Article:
Using the Language of Art

When I was an art teacher in the public school system,
my students from kindergarten through high school
used the language of art.
 

The poster many art teachers have in their classroom studios.


The Elements and Principles of Design are the foundation of a visual language.  Think of the elements like car parts: wheels, body, doors, wipers,  lights, etc…  Elements are words used to describe the “parts” of work of art. The principles of design describe the how those parts make a whole. Car parts can make a station wagon, a truck or a sports car.  Lines, colors and shapes can make a landscape, a still life or a portrait.  Remember the elements and principles are used by artists to speak in a common visual language. 

I was inspired to write this post after reading a resource article on the SAQA website. The writer frames the elements and principles as if they are “rules” to be followed.  Below is a quote from the article. 

I finally understood, also, that I didn’t have to understand those “rules” I had been given. Those rules are not rules that have to be followed. The rules didn’t come first–the art did. The rules are simply our very human attempt to explain what works, what pleases us, most of the time. And as we have seen in the discussion of this subject, we are all different and what pleases me may not please you.

A visual vocabulary list helps artists describe and evaluate verbally or in writing what they see. The elements of design are not rules, they are tools. Whether you are looking at a project on your design wall or sharing a completed work at a gallery artists need to be able to identify the parts of a composition.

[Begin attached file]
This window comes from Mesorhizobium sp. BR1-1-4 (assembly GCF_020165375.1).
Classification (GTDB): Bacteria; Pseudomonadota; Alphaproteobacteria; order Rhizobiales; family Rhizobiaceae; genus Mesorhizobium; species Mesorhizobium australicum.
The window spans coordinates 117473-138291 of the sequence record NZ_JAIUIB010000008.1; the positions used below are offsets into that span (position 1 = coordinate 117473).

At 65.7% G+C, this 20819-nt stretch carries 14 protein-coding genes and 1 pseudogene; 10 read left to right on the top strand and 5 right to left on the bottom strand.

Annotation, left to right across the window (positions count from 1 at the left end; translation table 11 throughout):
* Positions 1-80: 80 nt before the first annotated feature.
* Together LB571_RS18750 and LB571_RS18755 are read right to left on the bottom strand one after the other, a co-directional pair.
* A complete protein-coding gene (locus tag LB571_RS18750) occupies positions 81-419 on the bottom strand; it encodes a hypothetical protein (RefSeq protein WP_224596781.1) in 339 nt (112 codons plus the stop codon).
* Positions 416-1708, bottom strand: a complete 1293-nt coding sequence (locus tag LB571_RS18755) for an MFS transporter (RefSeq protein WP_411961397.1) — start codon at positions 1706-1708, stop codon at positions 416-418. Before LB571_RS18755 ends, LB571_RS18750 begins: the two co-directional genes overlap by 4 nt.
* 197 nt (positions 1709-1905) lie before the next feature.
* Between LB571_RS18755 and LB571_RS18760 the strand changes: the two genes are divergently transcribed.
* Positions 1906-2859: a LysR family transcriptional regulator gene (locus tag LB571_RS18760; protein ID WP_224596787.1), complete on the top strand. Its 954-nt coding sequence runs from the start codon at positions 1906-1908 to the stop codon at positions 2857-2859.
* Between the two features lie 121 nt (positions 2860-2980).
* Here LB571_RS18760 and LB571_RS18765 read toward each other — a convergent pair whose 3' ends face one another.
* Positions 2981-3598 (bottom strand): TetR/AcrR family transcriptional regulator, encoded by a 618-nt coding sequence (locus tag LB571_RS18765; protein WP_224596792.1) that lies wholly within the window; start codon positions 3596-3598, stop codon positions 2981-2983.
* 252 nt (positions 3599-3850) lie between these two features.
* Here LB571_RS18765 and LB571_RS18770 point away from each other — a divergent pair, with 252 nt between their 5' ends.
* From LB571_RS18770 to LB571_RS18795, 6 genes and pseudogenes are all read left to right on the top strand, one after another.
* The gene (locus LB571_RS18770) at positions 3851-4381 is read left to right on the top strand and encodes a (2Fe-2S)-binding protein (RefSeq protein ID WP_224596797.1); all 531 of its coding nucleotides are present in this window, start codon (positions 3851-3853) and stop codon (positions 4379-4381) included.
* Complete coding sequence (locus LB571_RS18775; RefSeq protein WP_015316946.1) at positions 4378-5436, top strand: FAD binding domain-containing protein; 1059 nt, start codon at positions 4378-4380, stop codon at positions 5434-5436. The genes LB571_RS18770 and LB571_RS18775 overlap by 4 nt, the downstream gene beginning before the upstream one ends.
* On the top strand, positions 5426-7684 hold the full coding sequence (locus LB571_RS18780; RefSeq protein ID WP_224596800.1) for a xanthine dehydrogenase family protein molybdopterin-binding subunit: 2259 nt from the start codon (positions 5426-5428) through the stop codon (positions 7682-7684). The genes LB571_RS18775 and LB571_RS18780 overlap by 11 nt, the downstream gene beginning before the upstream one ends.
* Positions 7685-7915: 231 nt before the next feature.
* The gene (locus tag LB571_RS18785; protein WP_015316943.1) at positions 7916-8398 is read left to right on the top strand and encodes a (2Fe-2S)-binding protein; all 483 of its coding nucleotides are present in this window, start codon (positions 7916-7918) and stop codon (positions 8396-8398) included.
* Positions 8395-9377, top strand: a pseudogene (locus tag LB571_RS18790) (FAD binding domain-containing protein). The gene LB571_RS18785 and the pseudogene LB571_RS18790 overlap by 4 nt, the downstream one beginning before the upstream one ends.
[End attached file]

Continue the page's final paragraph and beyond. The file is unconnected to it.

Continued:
For example in the composition show above (“Tom” 34″ x 24″ 2016) the elements of color, line, share, value and texture are at work. I used a two primary colors, yellow and deep blue, to catch the viewer’s eye. The circular lines of stitching provide a frame for the figure. Small slivers of cloth make a wall of texture at the edge of the composition. In the process of enhancing the digital image I exaggerated the changes in values to create a spotlight effect. 


I strongly encourage you to make a habit (if you don’t already), to start looking for the elements , like lines in composition; before you identify the subject. For example the trees in picture of a winter landscape are vertical lines and the place where the sky meets the hilltop is a horizontal line.

 

Visual vocabulary is a tool.
Use it!

Until next time…….
Margaret

You can see my work……. 
Turmoil
International Quilt Festival – Chicago, Illinois: April 2017 

Under The Western Sun
Rocky Mountain Quilt Museum, Golden CO
April 27 – July 25 2017

H2Oh!
National Quilt Museum, Paducah Kentucky
June – September 2017

Sacred Threads
Herndon VA
 July 7 – 23 2017 and Traveling through out the country!

Pathfinders
Southern Utah Museum of Art
Cedar City Utah 
June 30 – August 26 2017

Interpretations: Conversations
Visions Art Museum
San Diego, CA
October 21 2017 – January 7 2018

 

“Quilting Arts” February /March 2017,Turmoil (page 21-27)